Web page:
|[4 earlier articles]|
|Re: syntax extension, was Why context-free? firstname.lastname@example.org (Karsten Nyblad) (2005-11-01)|
|Re: syntax extension, was Why context-free? email@example.com (glen herrmannsfeldt) (2005-11-02)|
|Re: syntax extension, was Why context-free? firstname.lastname@example.org (2005-11-02)|
|Re: syntax extension, was Why context-free? email@example.com (toby) (2005-11-04)|
|Re: syntax extension, was Why context-free? firstname.lastname@example.org (2005-11-26)|
|Re: syntax extension, was Why context-free? email@example.com (2005-11-27)|
|Re: syntax extension, was Why context-free? firstname.lastname@example.org (2005-12-08)|
|Re: syntax extension, was Why context-free? email@example.com (Robert Figura) (2005-12-15)|
|Re: syntax extension, was Why context-free? firstname.lastname@example.org (2005-12-15)|
|Re: syntax extension, was Why context-free? email@example.com (2005-12-15)|
|Date:||8 Dec 2005 02:34:07 -0500|
|References:||05-10-05305-11-004 05-11-014 05-11-028 05-11-115 05-11-122|
|Posted-Date:||08 Dec 2005 02:34:07 EST|
In this context, you may be interested to note a possibly extreme
interpretation of my finding that the language machine effectively
contains the lambda calculus, namely that 'grammar contains
mathematics'. See http://languagemachine.sourceforge.net/lambda.html
and http://languagemachine.sourceforge.net/curried_functions.html. The
finding itself is summarised on one page of A4 (pdf) at
In designing the metalanguage for the language machine I deliberately
avoided encouraging deeply bracketing structures. As I show in the
lambda experiment, you can think of rules that recognise and
subsititute grammatical sequences as equivalent to functions with
matching in the style of ML and HASKELL, except that nested recognition
phases can and do most of the time occur as part of the matching
process. So if you encourage deep nesting, it could occur on both the
left- and right-sides of rules, and the results can become pretty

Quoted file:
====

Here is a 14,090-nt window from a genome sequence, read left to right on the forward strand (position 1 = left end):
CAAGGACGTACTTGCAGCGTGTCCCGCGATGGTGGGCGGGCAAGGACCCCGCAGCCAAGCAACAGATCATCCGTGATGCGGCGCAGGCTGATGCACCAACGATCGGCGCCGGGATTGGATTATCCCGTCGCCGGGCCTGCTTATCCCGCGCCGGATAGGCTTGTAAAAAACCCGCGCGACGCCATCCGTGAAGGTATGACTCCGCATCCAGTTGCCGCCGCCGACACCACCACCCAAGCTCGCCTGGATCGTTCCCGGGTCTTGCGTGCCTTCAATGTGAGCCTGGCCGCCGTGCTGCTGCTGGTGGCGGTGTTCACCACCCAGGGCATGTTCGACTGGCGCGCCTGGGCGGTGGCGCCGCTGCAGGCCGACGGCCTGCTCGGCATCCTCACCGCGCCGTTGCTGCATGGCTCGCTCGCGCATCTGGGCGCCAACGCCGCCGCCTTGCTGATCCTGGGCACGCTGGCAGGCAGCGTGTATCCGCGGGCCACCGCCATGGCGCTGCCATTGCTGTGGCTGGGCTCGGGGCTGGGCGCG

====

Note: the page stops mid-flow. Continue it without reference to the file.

difficult to arrange on the page.
Of course rules in the language machine are essentially simple
replacements, and the metalanguage is intended to emphasise that fact.
Incidentally, once you understand that unrestricted rules that
recognise and substitute grammatical sequences are so closely related
to functions in functional languages, it becomes clear why it is so
hard to make sense of unrestricted rules when they are written in the
traditional Chomsky/BNF generative direction - it's the equivalent of
having to write the name and arguments of the function after its body.
Our brains are very flexible, true, but they can also get pretty bent.
Analysis is the coalface of language, generative engines cannot
directly do any kind of analysis, and thinking indirectly about things
that can be tackled directly is probably bad for the brain.
Somewhere in the history of this topic was quite a lot of discussion
about van Wijngaarden w-grammars. It seems to me that they were a
valiant attempt to stretch the envelope of what you can do with the
generative model of language. But now, in the language machine you have
a reasonably efficient and usable system which is now shown to be
Turing-complete, and which directly applies unrestricted analytical
Any volunteers to attempt translating w-grammars to rules in the
language machine? It might even be feasible - whether desirable or
useful I'm really not sure.
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